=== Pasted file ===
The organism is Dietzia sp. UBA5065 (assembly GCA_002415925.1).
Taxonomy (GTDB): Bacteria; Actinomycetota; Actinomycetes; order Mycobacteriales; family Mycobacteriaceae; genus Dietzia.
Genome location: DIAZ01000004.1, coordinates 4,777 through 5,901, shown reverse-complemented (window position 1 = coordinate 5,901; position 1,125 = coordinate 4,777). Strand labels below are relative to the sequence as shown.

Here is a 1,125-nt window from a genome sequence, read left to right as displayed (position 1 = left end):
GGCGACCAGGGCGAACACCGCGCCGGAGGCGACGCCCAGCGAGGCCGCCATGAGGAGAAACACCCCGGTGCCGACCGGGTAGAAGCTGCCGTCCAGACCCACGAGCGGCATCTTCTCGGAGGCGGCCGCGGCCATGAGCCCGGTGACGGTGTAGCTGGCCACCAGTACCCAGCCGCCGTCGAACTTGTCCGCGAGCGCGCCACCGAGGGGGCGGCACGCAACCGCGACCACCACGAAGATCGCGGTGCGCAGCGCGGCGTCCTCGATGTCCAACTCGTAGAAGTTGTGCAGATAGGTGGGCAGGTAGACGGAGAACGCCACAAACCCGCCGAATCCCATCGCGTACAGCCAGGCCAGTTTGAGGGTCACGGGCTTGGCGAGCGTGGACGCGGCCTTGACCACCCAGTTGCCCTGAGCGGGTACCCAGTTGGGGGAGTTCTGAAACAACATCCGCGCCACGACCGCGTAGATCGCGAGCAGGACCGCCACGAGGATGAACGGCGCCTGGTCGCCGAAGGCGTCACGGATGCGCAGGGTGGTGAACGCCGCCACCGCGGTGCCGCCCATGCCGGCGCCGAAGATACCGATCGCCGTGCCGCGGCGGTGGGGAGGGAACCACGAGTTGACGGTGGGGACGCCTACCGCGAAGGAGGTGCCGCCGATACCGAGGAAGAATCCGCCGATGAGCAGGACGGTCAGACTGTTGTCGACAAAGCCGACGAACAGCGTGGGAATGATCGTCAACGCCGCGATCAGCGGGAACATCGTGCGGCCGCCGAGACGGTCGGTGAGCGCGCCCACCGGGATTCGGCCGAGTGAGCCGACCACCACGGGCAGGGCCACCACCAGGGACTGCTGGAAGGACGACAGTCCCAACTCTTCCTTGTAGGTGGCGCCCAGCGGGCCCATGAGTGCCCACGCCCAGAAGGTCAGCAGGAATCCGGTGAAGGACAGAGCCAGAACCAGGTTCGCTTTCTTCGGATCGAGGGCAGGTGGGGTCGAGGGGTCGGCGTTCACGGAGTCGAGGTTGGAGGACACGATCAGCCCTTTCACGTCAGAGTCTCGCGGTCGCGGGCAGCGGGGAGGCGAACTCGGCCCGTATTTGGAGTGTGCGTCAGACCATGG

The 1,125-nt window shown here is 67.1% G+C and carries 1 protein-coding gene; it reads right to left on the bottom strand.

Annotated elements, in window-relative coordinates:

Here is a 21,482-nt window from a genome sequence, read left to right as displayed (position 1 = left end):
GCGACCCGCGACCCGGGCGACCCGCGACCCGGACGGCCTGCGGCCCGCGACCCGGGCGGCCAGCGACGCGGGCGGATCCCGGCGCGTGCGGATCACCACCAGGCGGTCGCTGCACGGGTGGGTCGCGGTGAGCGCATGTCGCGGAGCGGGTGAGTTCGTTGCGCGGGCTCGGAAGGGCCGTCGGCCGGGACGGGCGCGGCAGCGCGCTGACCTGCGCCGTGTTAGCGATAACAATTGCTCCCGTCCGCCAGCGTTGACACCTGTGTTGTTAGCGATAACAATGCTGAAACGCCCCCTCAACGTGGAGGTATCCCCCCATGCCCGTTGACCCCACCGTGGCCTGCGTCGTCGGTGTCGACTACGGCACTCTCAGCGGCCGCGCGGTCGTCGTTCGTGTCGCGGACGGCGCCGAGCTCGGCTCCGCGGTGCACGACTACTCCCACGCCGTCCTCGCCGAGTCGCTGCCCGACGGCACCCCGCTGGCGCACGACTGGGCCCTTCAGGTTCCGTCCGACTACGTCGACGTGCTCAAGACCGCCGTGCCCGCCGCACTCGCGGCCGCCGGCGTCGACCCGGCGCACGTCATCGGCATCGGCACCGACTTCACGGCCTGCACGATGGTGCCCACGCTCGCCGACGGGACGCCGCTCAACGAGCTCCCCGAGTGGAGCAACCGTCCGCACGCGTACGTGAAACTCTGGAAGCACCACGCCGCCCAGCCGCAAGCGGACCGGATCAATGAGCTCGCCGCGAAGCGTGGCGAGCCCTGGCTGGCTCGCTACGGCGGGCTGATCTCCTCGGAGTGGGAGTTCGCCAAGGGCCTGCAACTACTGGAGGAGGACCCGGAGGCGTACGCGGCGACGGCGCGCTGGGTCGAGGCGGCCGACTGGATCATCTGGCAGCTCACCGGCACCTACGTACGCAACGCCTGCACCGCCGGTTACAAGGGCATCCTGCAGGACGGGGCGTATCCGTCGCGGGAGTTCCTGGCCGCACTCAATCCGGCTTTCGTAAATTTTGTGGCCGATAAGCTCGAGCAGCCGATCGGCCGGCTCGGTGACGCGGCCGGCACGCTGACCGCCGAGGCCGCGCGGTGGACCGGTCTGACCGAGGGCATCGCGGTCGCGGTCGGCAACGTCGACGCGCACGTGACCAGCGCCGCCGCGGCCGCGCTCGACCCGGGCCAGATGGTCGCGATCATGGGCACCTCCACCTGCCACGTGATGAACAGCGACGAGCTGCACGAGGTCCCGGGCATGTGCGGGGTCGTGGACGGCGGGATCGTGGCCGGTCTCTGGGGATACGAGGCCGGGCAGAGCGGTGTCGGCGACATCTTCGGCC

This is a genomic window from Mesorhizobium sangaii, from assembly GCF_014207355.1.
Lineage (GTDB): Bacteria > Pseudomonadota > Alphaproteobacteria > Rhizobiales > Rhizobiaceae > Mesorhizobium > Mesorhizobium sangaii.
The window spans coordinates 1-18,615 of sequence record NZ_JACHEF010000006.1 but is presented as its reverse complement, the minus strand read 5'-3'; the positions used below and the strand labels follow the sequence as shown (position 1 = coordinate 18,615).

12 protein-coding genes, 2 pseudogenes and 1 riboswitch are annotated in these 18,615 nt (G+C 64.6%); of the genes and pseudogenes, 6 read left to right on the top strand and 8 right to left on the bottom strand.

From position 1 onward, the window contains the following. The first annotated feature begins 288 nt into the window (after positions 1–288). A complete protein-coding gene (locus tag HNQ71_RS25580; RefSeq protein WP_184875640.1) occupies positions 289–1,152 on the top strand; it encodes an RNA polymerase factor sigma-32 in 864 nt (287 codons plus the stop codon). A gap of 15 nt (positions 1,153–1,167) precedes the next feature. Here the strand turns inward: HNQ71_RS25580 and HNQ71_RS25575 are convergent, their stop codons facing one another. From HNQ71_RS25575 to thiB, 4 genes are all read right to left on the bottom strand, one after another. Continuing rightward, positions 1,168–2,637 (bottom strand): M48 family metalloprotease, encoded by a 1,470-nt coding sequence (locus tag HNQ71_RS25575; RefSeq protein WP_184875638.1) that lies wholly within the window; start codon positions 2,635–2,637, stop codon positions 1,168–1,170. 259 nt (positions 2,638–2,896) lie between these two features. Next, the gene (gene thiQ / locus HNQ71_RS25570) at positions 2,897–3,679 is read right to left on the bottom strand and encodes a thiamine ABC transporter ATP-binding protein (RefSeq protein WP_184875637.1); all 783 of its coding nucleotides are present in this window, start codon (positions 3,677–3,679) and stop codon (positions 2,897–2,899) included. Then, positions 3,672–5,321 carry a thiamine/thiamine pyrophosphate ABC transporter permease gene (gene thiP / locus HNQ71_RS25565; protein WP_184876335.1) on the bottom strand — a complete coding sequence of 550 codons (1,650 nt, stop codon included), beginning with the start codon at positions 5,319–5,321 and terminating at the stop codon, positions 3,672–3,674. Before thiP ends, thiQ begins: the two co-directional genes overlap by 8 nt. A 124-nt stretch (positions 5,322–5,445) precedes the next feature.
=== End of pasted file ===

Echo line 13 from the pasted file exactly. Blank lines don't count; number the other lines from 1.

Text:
12 protein-coding genes, 2 pseudogenes and 1 riboswitch are annotated in these 18,615 nt (G+C 64.6%); of the genes and pseudogenes, 6 read left to right on the top strand and 8 right to left on the bottom strand.